I see that both Scott Wickstein and Bernard Slattery have already blogged on yesterday’s Cattanach v Melchior decision, where the High Court dismissed an appeal from a Queensland judgment where substantial damages had been awarded to a couple (the Melchiors) who ended up with a healthy baby boy even though Mrs Melchior had had a sterilisation procedure (a tubal ligation) some years previously. Unfortunately the comment box discussion on both blogs has gone somewhat off-track, not least because my co-blogger Geoff Honnor posted some erroneous observations about what the Court actually found. In fact, Dr Cattanach was not found to have performed the tubal ligation negligently at all. His negligence consisted in failing to give Mrs Melchior advice that she should check to make sure that her right fallopian tube had been removed when she was 15 (as she believed and had told Dr Cattanach). Chief Justice Gleeson explains the situation in the following passage:
In 1992, Dr Cattanach recommended, and subsequently performed, a tubal ligation. Although it was claimed at trial that he did so negligently, that claim was rejected. The finding of negligence made by the trial judge, and upheld by the Court of Appeal, rested on a different basis. The trial judge found that, when Mrs Melchior first consulted Dr Cattanach, she told him that, when she was 15 years old, her right ovary and her right fallopian tube had been removed. When Dr Cattanach performed the tubal ligation, what he saw appeared consistent with that history. Accordingly, he attached a clip only to the left fallopian tube. In 1996, at the age of 44, Mrs Melchior discovered that she was pregnant. In 1997, she gave birth to a son, Jordan. It turned out that, contrary to her belief, her right fallopian tube had not been removed. The trial judge found that, by reason of certain aspects of her condition, it was not negligent of the doctor to have failed to observe that at the time of the sterilisation procedure. The finding of negligence was based upon a conclusion that Dr Cattanach had too readily and uncritically accepted his patient’s assertion that her right fallopian tube had been removed, that he should have advised her to have that specifically investigated, and that he should have warned her that, if she was wrong about that, there was a risk that she might conceive. The case was decided as one of negligent advice and failure to warn.
The proposition that the doctor’s failure to give such advice was legally negligent was not a ground of appeal to the High Court, and I haven’t checked whether it was a live issue at earlier stages of the appeal process. However, I must say that as a matter of first principles I think it’s a bit problematic. Negligent professional advice causing financial loss has long been a recognised cause of action in tort. Failure to give advice of possible adverse consequences (even quite unlikely consequences) of medical treatment has been much more controversial, although the High Court accepted that principle some years ago now (in Rogers v Whittaker in 1992). This decision seems to go a significant step further, in holding that failure to advise of something that should have been blindingly obvious to anyone, and which doesn’t require medical qualifications to realise, is also actionable. Why should Dr Cattanach necessarily be legally obliged to tell Mrs Melchior that there might be a problem if it turned out that HER advice to him was wrong and that her tube hadn’t been removed after all? At the very least I would have thought Mrs Melchior’s damages should have been reduced for her own contributory negligence in telling the surgeon that her tube had been removed without bothering to check that that was really the case. Why weren’t they? I’m not sure, and I’ll look back at the judgments at earlier stages when I get a chance. This seems to be a case of casting the entire onus of care on the doctor (or rather his insurer) and absolving the patient of any obligation to take care for her own welfare. The possible insurance and other consequences of holding that a doctor is legally liable for failing to check the accuracy of every single thing a patient tells him when taking a history are very considerable, and worthy of far more discussion than they apparently received.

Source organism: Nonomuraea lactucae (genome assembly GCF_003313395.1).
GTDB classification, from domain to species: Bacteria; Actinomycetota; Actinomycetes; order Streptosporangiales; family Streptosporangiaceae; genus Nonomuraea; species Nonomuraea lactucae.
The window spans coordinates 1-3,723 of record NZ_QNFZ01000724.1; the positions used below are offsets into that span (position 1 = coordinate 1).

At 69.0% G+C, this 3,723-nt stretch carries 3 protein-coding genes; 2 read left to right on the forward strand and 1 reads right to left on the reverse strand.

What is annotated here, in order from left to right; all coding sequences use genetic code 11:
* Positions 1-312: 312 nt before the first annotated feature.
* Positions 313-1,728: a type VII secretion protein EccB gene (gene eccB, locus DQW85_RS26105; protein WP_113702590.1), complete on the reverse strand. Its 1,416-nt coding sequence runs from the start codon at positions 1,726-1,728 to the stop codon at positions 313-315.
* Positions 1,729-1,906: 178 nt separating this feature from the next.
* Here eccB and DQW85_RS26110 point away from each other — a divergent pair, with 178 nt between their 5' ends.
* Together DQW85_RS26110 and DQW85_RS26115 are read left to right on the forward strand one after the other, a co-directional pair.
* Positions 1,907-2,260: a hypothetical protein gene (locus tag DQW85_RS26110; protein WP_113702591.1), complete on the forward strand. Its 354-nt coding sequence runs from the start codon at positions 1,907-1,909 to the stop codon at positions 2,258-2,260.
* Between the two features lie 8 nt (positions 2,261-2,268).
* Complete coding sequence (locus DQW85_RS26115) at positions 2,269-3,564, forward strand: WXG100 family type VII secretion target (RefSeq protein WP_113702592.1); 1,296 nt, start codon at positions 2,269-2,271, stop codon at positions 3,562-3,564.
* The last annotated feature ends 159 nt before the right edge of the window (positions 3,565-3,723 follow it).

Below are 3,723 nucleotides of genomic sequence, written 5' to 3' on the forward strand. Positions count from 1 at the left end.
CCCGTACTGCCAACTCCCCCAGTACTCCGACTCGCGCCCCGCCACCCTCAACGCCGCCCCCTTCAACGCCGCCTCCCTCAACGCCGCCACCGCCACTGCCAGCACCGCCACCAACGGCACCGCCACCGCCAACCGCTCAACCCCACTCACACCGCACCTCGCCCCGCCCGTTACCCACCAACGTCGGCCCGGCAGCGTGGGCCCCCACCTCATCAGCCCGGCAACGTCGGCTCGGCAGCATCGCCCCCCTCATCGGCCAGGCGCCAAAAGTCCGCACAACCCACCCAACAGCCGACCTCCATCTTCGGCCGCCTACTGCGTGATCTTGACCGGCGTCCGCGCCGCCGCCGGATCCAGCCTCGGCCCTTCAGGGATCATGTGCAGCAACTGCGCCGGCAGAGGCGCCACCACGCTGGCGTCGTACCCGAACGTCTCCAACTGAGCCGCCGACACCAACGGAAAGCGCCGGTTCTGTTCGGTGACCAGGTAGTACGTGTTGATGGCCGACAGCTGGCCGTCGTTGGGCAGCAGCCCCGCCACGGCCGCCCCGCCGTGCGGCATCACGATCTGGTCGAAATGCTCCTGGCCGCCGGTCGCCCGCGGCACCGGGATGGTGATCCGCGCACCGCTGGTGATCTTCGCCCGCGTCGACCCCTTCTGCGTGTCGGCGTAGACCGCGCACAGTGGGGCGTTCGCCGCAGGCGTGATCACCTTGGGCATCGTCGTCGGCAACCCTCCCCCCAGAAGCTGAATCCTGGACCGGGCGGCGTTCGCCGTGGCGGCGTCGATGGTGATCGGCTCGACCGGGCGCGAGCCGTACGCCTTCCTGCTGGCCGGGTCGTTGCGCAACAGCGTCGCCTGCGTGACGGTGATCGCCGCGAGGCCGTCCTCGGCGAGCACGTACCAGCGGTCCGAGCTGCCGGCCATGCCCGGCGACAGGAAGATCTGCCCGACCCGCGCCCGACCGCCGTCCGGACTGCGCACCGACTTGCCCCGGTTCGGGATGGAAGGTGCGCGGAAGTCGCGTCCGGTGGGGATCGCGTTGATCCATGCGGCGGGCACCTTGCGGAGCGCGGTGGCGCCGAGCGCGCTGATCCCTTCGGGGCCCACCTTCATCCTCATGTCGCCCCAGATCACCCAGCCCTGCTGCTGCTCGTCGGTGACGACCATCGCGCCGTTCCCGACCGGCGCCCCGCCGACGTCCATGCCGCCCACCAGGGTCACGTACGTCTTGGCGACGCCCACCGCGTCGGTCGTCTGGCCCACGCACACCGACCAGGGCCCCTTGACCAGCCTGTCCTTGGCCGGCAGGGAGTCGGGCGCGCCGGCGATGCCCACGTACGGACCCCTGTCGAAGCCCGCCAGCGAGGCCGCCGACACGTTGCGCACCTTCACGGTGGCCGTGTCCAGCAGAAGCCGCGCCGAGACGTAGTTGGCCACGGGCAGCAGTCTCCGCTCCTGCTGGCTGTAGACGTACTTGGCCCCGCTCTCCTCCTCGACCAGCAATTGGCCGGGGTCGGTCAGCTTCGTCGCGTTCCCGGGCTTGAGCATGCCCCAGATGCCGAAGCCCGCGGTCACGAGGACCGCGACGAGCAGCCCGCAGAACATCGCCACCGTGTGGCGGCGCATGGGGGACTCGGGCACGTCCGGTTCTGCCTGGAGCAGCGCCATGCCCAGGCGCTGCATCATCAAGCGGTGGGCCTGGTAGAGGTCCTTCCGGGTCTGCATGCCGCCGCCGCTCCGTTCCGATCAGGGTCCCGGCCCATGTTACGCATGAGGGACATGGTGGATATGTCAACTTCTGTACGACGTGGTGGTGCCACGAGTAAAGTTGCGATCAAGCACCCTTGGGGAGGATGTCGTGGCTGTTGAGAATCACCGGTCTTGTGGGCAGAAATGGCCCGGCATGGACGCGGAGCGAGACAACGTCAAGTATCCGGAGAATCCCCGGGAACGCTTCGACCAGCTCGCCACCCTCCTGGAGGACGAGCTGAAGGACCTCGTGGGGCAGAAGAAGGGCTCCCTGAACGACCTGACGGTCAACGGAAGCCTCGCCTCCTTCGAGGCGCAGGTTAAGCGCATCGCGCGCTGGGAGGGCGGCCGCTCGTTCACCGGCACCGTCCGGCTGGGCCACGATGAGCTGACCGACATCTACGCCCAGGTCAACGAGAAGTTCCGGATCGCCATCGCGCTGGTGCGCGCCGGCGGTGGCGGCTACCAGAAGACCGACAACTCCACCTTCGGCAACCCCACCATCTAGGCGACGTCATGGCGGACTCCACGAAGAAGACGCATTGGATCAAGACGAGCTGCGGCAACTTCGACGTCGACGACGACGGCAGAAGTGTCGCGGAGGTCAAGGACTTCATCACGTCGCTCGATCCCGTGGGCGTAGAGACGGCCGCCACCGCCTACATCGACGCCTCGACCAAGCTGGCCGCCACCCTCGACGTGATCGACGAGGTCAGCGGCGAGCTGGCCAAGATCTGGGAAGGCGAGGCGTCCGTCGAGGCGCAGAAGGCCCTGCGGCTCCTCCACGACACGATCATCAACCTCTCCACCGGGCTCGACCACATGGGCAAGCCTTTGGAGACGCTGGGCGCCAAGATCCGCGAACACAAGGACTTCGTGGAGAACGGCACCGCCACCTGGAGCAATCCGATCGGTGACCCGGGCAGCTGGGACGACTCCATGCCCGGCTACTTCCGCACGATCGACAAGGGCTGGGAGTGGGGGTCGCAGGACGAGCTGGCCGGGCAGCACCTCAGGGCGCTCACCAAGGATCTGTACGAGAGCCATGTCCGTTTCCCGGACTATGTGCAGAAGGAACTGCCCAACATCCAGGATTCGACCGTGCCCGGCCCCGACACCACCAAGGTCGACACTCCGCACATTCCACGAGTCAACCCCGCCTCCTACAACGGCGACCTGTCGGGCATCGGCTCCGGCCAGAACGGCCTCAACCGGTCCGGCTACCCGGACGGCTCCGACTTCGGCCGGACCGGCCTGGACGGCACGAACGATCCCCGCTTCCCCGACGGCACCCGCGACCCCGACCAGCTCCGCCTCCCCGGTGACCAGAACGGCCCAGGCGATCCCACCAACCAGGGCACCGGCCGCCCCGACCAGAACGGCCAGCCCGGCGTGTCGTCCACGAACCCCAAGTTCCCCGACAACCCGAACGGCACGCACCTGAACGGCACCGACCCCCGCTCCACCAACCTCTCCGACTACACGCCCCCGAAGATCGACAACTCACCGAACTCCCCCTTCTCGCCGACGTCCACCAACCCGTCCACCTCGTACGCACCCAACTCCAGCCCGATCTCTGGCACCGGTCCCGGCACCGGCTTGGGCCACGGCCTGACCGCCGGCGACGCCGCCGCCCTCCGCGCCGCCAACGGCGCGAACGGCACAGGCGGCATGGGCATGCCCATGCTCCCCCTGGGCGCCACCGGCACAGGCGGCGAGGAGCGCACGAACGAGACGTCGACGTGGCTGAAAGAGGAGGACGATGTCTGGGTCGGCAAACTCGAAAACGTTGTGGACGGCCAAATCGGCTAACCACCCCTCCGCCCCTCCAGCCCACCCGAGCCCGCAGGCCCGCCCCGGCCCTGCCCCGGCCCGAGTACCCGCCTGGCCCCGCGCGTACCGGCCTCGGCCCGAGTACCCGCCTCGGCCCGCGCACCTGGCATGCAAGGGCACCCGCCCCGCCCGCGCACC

The Cattanach decision is problematic in various other aspects as well. This is a classic example of judicial activism at its worst, and puts Australia’s tort law out of kilter with both Britain and the predominant approach in most US States (there’s no single common law of the US, a strange and somewhat archaic aspect of the American legal system). The law in those places doesn’t allow recovery of damages for the birth of a healthy child, even where that occured as a result of negligence. Australia is now rapidly outstripping the US as a happy hunting ground for litigious plaintiffs.